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The Daily Iowan

The independent newspaper of the University of Iowa community since 1868

The Daily Iowan

The independent newspaper of the University of Iowa community since 1868

The Daily Iowan

Review | ‘The First Omen’ is a solid horror reboot

Arkasha Stevenson’s film is the rare horror reboot that does justice to the original, though it isn’t for the squeamish.
Robert Hanashiro-USA TODAY
Mar 12, 2023; Los Angeles, CA, USA; Bill Nighy takes selfies with fans as he arrives at the 95th Academy Awards at the Dolby Theatre at Ovation Hollywood in Los Angeles on Sunday, March 12, 2023. Mandatory Credit: Robert Hanashiro-USA TODAY

To those who watched the 1976 film “The Omen” and walked away dying to know the events that set its plot in motion, you’re in luck. To those who didn’t, well, there are worse new horror movies to go out and see.

“The First Omen” is nothing new. Reboots and belated sequels to classic horror movies have become quite commonplace in recent years, and it was only a matter of time before the Omen franchise got this treatment. What is unusual, however, is that “The First Omen” both respects what came before it and serves as a solid horror flick on its own.

The original film’s premise was straightforward, following a couple who discover that their adopted son is the spawn of the devil. “The First Omen” tells a new, somewhat convoluted story that aims to set this up in ways that can only be elaborated on through spoilers.

I was impressed by how seamlessly “The First Omen” connects to the original. None of the callbacks felt forced, and the narrative flowed naturally, building up to the opening scene of the 1976 film effortlessly.

The film’s poster proclaims it is “the most terrifying movie of the year.” Only time will tell if that statement holds, but I found the scares to be quite effective, even if they weren’t as consistent as I would have liked. There was one scene in particular that I would say is one of the scariest things I’ve seen in a new horror movie in recent years.

In my opinion, the original “Omen” would have been an all-time great horror movie if it had trimmed off about half an hour. “The First Omen” unfortunately takes after its predecessor and also runs too long. A tighter 90 minutes would have served this story well, and I didn’t think every single scene was necessary.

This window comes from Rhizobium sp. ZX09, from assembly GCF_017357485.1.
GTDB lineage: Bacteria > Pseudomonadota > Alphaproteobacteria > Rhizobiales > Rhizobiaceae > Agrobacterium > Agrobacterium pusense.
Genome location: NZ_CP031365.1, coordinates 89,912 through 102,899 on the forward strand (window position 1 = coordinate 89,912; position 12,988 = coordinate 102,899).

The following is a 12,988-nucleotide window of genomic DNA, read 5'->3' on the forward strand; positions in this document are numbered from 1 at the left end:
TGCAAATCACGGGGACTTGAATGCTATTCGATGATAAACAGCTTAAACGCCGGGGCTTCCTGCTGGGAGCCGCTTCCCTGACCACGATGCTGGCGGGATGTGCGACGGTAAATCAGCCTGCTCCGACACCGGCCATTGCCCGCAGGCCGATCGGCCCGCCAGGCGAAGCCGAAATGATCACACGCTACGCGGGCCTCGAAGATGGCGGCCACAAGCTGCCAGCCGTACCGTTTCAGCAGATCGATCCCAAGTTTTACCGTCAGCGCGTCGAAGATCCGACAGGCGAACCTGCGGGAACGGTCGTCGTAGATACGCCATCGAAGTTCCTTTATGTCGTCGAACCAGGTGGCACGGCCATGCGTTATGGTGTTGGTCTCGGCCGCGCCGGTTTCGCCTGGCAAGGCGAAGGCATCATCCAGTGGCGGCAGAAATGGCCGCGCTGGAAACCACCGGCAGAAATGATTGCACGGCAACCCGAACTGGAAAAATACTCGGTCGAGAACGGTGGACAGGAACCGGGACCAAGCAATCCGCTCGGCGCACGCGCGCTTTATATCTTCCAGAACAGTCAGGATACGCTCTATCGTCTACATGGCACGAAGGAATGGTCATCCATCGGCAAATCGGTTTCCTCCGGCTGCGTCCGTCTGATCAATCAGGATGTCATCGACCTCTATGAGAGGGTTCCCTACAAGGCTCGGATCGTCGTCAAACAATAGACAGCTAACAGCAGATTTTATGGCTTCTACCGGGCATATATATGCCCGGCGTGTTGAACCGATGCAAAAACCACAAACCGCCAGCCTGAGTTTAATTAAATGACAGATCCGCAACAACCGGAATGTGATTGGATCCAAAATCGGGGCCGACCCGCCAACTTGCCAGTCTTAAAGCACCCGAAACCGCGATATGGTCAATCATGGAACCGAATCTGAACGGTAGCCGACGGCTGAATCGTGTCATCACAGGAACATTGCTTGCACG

The film largely served as a retread of the original and I was prepared to write it off exclusively as such around the halfway point but, fortunately, the twist in the third act saved it. What started as a predictable horror reboot becomes something far more interesting, if only for a moment or two.

I found the cinematography choices quite effective. Despite being somewhat new filmmaking, Arkasha Stevenson’s camera moves with the deftness of a horror veteran.

The film utilizes its period setting very well, with the tumult of the 1970s being vital to the plot in ways that I wasn’t expecting, perhaps even more so than the original.

I think it’s also worth noting that this film isn’t for the squeamish. Earlier cuts were rated NC-17 by the Motion Pictures Association, and even the theatrical cut doesn’t shy away from disturbing imagery.

Despite its padded runtime, “The First Omen” is the rare horror reboot that truly does justice to the original text and is maybe even on par with it. I recommend it to horror fans and those invested in this franchise, but probably not to anyone else.

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About the Contributor
Grant Darnell, Arts Reporter
Grant Darnell is a second year student at the University of Iowa double majoring in English and Creative Writing and Screenwriting Arts. He is currently an Arts Reporter for the Daily Iowan.